Safe anchoring with magnetic anchor points

With McNetiq Controlock® anchor points a scaffold can indeed be securely anchored: lean and mean, only where required and many buttresses can be omitted. The result: savings of 40% on lead time and 70% on materials. Shell

The pilot project with McNetiq Controlock scaffold anchoring: Contractor Bilfinger offered the Controlock® technology to build four scaffolds against ethylene tanks at Dow Chemical in July 2013. See both technical drawings below This produced considerable savings for the chemical company. For detailed information, please refer to the Case study scaffolding saving money with magnetic anchors by Dow →. Since then, other scaffold projects have also been successfully completed. See the testimonials and the photo gallery below. 

Savings for scaffolding


Traditional scaffold

  • 2,100 m³
  • 20 tons of material
  • 20 tons of ballast


Scaffold with Controlock® technology 

  • 275 m³
  • 6 tons of material
  • no ballast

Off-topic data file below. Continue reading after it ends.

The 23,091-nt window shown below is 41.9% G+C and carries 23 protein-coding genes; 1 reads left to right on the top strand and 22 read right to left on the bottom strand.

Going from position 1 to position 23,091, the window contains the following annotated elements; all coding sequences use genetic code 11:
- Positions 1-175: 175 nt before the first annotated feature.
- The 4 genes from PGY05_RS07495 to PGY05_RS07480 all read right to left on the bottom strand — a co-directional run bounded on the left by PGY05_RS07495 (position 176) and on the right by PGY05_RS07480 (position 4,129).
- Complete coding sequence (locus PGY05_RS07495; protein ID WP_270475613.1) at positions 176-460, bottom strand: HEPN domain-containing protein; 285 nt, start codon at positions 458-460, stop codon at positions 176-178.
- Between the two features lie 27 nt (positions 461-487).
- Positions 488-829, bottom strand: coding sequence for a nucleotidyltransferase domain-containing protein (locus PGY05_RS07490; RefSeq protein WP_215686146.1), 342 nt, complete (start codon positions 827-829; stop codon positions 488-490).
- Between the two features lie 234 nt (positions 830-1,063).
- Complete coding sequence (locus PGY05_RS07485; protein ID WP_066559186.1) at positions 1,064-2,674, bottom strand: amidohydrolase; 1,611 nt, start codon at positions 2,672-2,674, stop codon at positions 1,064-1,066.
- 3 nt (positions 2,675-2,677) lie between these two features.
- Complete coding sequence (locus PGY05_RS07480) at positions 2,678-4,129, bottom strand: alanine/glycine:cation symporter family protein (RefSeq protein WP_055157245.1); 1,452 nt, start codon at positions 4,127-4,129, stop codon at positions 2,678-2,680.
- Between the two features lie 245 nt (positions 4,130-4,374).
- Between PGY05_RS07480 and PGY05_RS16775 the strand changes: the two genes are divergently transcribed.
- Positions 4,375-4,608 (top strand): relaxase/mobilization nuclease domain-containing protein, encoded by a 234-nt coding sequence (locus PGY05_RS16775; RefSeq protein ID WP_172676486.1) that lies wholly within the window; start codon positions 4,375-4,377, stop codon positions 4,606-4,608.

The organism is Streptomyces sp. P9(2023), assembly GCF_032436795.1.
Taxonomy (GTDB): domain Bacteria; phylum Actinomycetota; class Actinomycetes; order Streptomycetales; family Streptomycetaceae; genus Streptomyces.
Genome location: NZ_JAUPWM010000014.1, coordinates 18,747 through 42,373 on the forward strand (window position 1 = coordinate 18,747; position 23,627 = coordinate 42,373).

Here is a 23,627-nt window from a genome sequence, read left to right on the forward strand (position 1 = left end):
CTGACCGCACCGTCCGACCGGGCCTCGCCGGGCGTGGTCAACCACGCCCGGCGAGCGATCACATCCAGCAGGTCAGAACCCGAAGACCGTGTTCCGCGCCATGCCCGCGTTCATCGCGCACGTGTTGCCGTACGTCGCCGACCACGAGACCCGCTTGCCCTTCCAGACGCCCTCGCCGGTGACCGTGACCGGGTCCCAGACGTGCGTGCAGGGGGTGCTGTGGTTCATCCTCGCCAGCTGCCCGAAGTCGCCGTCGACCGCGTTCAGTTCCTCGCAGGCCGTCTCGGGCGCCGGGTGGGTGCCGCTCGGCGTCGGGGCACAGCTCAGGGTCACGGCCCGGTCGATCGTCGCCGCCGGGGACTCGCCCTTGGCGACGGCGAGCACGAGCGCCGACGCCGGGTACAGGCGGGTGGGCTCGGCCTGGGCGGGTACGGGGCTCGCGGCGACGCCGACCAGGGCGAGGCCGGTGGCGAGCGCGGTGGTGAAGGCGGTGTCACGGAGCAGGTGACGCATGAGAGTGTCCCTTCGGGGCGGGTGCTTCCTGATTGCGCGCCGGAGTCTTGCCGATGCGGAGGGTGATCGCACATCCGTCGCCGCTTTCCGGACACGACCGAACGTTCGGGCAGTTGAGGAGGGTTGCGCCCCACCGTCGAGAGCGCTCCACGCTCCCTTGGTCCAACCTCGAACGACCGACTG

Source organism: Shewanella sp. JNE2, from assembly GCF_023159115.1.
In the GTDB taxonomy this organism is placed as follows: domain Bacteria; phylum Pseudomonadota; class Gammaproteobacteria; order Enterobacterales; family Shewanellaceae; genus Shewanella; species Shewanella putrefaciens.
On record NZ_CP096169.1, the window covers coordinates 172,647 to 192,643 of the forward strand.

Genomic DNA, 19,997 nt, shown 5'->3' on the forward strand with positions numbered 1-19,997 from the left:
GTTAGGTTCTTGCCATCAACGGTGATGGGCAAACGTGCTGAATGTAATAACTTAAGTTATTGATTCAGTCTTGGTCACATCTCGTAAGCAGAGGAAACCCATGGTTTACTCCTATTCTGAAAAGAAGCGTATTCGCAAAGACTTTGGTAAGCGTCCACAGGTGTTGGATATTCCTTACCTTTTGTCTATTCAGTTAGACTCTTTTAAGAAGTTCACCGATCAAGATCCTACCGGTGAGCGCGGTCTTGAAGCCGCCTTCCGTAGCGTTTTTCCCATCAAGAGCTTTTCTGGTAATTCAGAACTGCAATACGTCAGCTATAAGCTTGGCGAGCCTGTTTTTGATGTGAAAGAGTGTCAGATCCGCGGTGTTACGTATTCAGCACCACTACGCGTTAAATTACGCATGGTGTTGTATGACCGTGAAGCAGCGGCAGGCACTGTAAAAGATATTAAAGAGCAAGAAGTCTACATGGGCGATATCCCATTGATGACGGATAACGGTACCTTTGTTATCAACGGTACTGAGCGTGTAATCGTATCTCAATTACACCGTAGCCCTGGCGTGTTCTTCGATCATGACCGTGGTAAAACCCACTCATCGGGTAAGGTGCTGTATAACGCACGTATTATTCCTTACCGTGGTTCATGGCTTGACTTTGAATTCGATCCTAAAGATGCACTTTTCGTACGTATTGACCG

How to use a magnetic scaffold anchor point

Based on the pre-made and pre-defined design, the scaffold is built on site. One of the members of the construction team must be certified for the application of the McNetiq Controlock Scaffold Anchor. This Controlock operator will always arrive with his equipment on site where anchoring needs to be applied according to the design. The operator positions the magnetic anchor and measures the effective tensile and shear force of the anchor at the specific location. If he can determine the measurements required and recorded in the design, he will finally secure the anchor and wil connect it to a scaffold ledger. Then he will move on to the next positioning.

Measuring shear force and tensile force.

Building a scaffold with magnetic anchor points will be explained step by step in this instruction video →

In collaboration with magnet producer SAV Walker Hagou a manual  has been produced for the use of magnetic scaffold anchor points.

Suspended scaffolds

It is possible to anchor scaffolds, that are not built up from the ground, at the location where acces is desired. Especially in shipbuilding and maintenance it can offer a solution to create a work platform without any welding work on the hull. See the photos in the Photo Gallery and the model drawings of the suspended scaffold against a ship wall. (PDF) →